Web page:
With summer rounding the corner, one of the greatest outdoor pastimes to indulge in is camping.
From portable cook stoves to how to dig the proper trench for your tent, “The Great Outdoors” is the summer exhibition at Haney House Museum, which focuses on camping in the early 1900s using artifacts from the Maple Ridge Museum collection that pair with items that would have been available to order through the Sears Catalogue.
The 1920 edition of the catalogue is used as guidebook to outline essentials needed to explore the wilderness, but still be comfortable. The tour also focuses on the evolution of camping through archival photographs from the museum collection.
One of the more unique artifacts on display this summer is an “Economical Steam Cooker,” donated to the museum by the McCauley family of Haney. Showing signs of use, the free-standing cooker would have been one of the more useful pieces of equipment for campers, or hunters, perhaps next to keeping one’s tent dry, as it allowed for an alternative way to cook food beside an open fire.
Also on display is another version of the “cook stove” – a small combination heater and stove burner used by the Archibald family on camping trips. Purchased in the 1920s, it would have been $4.45 from the Sears Catalogue, and the burner could work for up to eight hours: heating dinner and keeping you warm on a chilly night outdoors.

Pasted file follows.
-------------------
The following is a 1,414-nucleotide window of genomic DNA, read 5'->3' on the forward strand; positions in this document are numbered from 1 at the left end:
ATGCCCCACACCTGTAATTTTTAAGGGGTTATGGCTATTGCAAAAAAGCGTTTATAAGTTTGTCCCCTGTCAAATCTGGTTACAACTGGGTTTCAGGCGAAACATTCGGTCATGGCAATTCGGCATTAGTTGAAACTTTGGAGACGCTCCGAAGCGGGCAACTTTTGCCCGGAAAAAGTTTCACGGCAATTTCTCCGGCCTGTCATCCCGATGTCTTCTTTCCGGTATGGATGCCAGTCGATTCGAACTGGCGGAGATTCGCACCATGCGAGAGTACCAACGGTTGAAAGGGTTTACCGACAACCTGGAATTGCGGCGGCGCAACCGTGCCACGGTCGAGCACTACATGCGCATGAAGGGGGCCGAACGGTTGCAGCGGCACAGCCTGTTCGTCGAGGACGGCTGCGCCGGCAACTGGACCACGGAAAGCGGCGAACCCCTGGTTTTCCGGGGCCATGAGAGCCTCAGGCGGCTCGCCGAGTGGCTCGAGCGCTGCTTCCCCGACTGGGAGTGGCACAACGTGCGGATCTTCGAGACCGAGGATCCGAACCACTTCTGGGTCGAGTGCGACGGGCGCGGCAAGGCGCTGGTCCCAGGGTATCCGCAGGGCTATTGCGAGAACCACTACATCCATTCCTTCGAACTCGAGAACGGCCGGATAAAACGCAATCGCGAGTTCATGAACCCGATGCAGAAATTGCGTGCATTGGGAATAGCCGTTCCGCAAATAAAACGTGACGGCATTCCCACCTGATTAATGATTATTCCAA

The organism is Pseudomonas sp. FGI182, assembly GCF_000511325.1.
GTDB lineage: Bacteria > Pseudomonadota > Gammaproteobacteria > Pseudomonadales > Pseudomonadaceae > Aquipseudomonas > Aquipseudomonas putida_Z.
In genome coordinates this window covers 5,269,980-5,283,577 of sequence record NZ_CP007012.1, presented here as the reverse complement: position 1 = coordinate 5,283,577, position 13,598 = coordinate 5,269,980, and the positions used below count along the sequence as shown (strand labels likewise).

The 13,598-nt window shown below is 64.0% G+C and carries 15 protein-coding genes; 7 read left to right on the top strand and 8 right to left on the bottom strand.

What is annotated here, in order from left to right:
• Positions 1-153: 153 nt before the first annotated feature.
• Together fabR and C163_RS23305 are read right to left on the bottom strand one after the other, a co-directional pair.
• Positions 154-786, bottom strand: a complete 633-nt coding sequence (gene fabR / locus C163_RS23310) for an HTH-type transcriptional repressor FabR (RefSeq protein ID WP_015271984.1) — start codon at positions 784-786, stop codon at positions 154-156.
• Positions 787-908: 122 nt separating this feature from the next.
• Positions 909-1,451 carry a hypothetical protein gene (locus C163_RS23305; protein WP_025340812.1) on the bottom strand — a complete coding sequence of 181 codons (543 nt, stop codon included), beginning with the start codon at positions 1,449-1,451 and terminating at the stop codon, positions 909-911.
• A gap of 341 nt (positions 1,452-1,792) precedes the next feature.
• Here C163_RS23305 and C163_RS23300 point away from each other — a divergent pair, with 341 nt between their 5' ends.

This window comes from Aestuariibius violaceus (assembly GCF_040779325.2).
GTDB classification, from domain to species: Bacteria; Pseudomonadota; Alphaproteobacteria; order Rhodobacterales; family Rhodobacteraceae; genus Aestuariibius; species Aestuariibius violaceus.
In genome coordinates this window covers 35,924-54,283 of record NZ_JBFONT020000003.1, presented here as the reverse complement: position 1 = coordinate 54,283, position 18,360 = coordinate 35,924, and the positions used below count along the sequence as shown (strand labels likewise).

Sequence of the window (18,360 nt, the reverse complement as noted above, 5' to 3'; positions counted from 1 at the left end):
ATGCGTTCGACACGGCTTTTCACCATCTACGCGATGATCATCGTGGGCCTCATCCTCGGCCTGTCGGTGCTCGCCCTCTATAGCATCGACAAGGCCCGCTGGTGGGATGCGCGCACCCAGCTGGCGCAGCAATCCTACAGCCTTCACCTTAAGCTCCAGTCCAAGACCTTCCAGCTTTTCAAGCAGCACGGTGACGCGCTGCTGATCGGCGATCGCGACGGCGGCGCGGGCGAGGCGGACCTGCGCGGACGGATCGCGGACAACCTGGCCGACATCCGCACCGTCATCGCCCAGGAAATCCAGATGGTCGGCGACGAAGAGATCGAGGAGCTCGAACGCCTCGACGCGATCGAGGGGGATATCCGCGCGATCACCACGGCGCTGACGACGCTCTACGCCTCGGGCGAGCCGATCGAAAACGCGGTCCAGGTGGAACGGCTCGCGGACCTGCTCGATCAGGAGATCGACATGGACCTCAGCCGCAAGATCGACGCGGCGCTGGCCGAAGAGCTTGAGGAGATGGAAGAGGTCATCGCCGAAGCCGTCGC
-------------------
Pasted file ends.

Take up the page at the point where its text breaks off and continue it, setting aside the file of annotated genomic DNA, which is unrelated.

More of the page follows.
Besides exploring the wilderness through hiking and canoeing, fishing is a large part of the camping experience.
In the 1920s, fishing rods were made from bamboo, lancewood and steel, ranging from $1 to $3. The wood fishing rods currently on display were donated to the collection by Cyril Nickols of Haney.
Fishing hooks were equally essential to catch a fish and came in many shapes and forms, and in 1920, for 25 cents, a standard single hook could be purchased. The strength of fishing line needed to thread the poll would depend on the desired catch and salinity of the water: each package would cost between 50 cents and $2.
“The Great Outdoors” summer tour is on display currently until the fall at Haney House Museum, and will be showcased with free tours of the house on Tuesday, July 1st during an outdoor Canada Day celebration on the museum grounds. Alongside the tours, there will be children’s games and crafts and food. This is a free event and open to all ages.
Although a tent and a cook-stove are not needed to partake in the annual Music on the Wharf concert series, a lawn chair is helpful to enjoy the music playing at the Port Haney Wharf.
The Maple Ridge Historical Society’s summer concert series kicks off Monday, July 14th at 7.30 p.m., with Blackberry Wood performing.
A full schedule and line-up is available online at mapleridgemuseum.org or by calling 604-463-5311.
Allison White is the curator of the Maple Ridge Museum.